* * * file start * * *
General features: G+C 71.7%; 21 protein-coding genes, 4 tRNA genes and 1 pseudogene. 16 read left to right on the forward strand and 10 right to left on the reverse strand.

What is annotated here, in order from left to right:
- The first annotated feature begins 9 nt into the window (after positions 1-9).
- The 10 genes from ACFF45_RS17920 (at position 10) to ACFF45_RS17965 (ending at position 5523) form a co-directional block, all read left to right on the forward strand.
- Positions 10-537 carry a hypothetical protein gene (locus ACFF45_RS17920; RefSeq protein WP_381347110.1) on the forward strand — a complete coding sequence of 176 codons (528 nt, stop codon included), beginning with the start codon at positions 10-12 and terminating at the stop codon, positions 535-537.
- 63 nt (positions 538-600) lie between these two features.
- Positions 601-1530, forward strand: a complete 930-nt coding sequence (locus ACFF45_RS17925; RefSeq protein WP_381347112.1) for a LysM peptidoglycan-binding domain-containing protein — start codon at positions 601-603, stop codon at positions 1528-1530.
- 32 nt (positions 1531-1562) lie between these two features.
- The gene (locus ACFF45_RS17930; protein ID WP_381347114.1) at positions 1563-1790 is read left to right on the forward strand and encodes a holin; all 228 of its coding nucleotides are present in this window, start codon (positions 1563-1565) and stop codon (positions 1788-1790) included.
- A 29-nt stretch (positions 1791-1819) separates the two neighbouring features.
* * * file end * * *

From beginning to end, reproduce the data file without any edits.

General features: G+C 71.7%; 21 protein-coding genes, 4 tRNA genes and 1 pseudogene. 16 read left to right on the forward strand and 10 right to left on the reverse strand.

What is annotated here, in order from left to right:
- The first annotated feature begins 9 nt into the window (after positions 1-9).
- The 10 genes from ACFF45_RS17920 (at position 10) to ACFF45_RS17965 (ending at position 5523) form a co-directional block, all read left to right on the forward strand.
- Positions 10-537 carry a hypothetical protein gene (locus ACFF45_RS17920; RefSeq protein WP_381347110.1) on the forward strand — a complete coding sequence of 176 codons (528 nt, stop codon included), beginning with the start codon at positions 10-12 and terminating at the stop codon, positions 535-537.
- 63 nt (positions 538-600) lie between these two features.
- Positions 601-1530, forward strand: a complete 930-nt coding sequence (locus ACFF45_RS17925; RefSeq protein WP_381347112.1) for a LysM peptidoglycan-binding domain-containing protein — start codon at positions 601-603, stop codon at positions 1528-1530.
- 32 nt (positions 1531-1562) lie between these two features.
- The gene (locus ACFF45_RS17930; protein ID WP_381347114.1) at positions 1563-1790 is read left to right on the forward strand and encodes a holin; all 228 of its coding nucleotides are present in this window, start codon (positions 1563-1565) and stop codon (positions 1788-1790) included.
- A 29-nt stretch (positions 1791-1819) separates the two neighbouring features.